He should be here by now.
I pull my afghan tight around me, the one my mother crocheted together with her own hands. I try to focus on my book, to enjoy the fall breeze and luminous colors dancing on the trees all around, but he should have been here by now, and fear is setting in.
I walk down the trail until at last I see him. He looks better than I expect him to after what he’s just been through. But he still looks bad. Yet he is there, making his way over knotted stumps and rocks protruding from the dirt path. I finally see him, and for the first time in five days I completely forget about the call from the doctor, the one where they told me that I might have pre-cancerous cells on my cervix.
“Do you have any food?” he asks. His face is pale, his voice weak. Besides a few M&Ms graciously spared to him by another runner, he hasn’t eaten a thing since the last aid station eleven miles ago. He has covered 26 miles already, and he’s not done. I assure him that there is food right around the corner.
He makes it to the wooden picnic table and the volunteers ask him what he needs. He sits and snacks and tells me it is hard. Very, very hard. I ask him if he can keep running; he’s not sure. Yet after forcing a couple hundred of calories into his body, and refilling his water bottle, he rises and continues down the trail to face the final five miles before him.
Five days prior I was sitting in a coffee shop when my phone rang. I didn’t recognize the number, but I picked it up anyways. When you are waiting to hear from publishers about a book deal, you jump to answer the phone every time it rings. It was not a publisher. “Is this Eryn?” She was calling from a doctor’s office.
She began to explain the situation, I opened a word document on my laptop to take notes. She told me that this is important, and that I need to schedule a follow-up exam; a more in-depth procedure so that the doctor can monitor the situation, and treat it if the need arises.
I thanked her and hung up. And it was not until I took the terms she was throwing around and punched them into Google that my heart began to beat heavy and my hands developed a tremble.
I read the screen and a pit formed in my stomach. “Often associated with the development of cervical cancer if left untreated.”
I told myself it could be nothing. But is it ever really nothing when it is the very thing that took your Grandmother from you? I packed up my things and left the coffee shop to head home, unsure of what to tell my husband.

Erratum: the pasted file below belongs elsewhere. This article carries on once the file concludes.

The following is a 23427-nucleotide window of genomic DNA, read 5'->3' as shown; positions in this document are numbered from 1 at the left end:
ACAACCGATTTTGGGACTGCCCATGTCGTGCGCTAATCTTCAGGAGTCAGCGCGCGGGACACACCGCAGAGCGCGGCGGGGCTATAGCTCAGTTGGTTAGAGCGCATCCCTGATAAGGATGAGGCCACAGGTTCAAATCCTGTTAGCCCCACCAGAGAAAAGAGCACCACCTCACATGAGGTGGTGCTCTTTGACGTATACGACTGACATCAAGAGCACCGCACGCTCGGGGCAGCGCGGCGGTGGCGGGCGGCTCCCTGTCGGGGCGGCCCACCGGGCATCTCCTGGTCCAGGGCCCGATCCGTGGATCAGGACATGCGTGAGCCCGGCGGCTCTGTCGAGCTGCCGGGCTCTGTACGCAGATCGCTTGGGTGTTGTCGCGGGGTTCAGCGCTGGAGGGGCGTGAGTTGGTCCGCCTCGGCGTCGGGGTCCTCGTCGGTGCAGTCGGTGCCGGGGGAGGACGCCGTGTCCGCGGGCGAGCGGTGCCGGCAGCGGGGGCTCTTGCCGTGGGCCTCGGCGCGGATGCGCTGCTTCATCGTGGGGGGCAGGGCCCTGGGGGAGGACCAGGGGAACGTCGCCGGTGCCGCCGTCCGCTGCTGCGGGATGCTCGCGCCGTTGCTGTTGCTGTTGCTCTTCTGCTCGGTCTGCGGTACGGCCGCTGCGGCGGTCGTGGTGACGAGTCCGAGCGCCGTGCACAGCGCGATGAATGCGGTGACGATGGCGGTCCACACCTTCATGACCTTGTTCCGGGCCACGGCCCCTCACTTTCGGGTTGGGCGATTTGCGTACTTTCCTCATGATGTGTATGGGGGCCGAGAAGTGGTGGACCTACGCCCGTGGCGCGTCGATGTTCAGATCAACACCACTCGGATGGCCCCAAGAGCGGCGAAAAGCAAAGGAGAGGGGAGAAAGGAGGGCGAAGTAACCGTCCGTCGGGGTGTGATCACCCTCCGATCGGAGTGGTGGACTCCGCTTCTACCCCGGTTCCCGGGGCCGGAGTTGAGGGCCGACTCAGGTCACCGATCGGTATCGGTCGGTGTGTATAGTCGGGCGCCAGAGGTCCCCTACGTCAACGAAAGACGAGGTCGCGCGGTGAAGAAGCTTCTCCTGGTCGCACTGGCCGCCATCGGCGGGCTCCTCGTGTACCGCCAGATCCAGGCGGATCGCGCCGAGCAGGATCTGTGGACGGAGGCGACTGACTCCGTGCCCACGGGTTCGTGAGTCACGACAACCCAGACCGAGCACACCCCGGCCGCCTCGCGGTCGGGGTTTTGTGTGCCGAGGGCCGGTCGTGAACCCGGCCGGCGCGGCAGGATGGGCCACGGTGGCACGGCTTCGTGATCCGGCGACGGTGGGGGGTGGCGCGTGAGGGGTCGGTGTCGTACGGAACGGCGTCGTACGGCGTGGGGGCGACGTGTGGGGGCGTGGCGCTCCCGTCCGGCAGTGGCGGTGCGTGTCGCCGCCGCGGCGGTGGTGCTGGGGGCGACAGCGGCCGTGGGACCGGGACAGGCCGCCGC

Five days later he’s running through the woods for eight hours. His feet will take him 31 miles today. The moment he spoke it over a year ago, just an idea in his head, I knew he would cross that finish line. A few times today has he doubted it, but I never did.
I spend the day driving back and forth between aid stations, asking what he needs, how his feet are, and assuring him that he’s doing great. And while I do, I will away all of the thoughts of cancer that have haunted my spirit with fear over the past five days.
With each mile he places behind him, my husband reminds me that we have a God who calls us to believe in big things, and equips us to pursue them. With each foot placed in front of the other, he is showing me that we are called to hold on to hope even when the journey is long and arduous, and even when doubts and fears encroach. He is showing me that the big dreams on our hearts are always worth running after.
“30” he texts. One more. Only one more. I sit alone, watching leaves bid the summer goodbye as they spin to the ground. Every few seconds I glance over at the opening across the field, waiting for him to emerge from the woods. Finally I see him, and my eyes begin to sting with tears. I watch as he winds his way around the expanse of tall, dried grass. He places his hands on his knees as he climbs up the final hill.
I place my hand on his back, then find my way to the finish line where I watch him cross over. I drop my bag to the ground and embrace him. We stand there, and for a moment it is just us, there in each other’s arms, and there is nothing else. No fears. Only hope.
He did it. And only because he chose to believe. He chose to hope, and to do something big. And with every step he took, he inspired me to do the same.
“I wouldn’t be concerned.” The doctor will tell us three days later. “You’re going to be fine.” She says, and I remember how to breathe again.
We leave the office and relief courses through my veins. Somewhere throughout the past week I had forgotten how to dream big. I had wondered if the dreaming was worth it.
And it wasn’t in the doctor’s words that I remembered what hope felt like, it was in my husband’s slight limp as he walked me out of the hospital, a small reminder of what he had accomplished three days prior.
Over eight hours he chose time and time again to press on. I saw the pain in his stride and, at times, the doubt in his eyes. But I also saw his heart, where I knew there was a deeply rooted belief carrying him on mile after mile. And that belief was this: that God calls us to big things, and life is far too short not to chase after them.
God has strategically crafted our hearts to believe in that which is bigger than ourselves. He calls us to hope and to a future. He is a God of big promise and big provision. I saw that this week, in words from a doctor granting me space to breathe again.
But mostly I saw it in my husband who very tangibly showed me what it looks like to banish fear and doubt, and to hold on to hope as we chase after our big dreams. He showed me what it looks like to believe and trust in a God who will give us all the strength and provision to pursue bigger things than we ever imagined possible.
So thank you, my Ultrarunning Love, for showing me how to believe.
As always, a huge thanks to Mile90 Photography for capturing these incredible moments for us!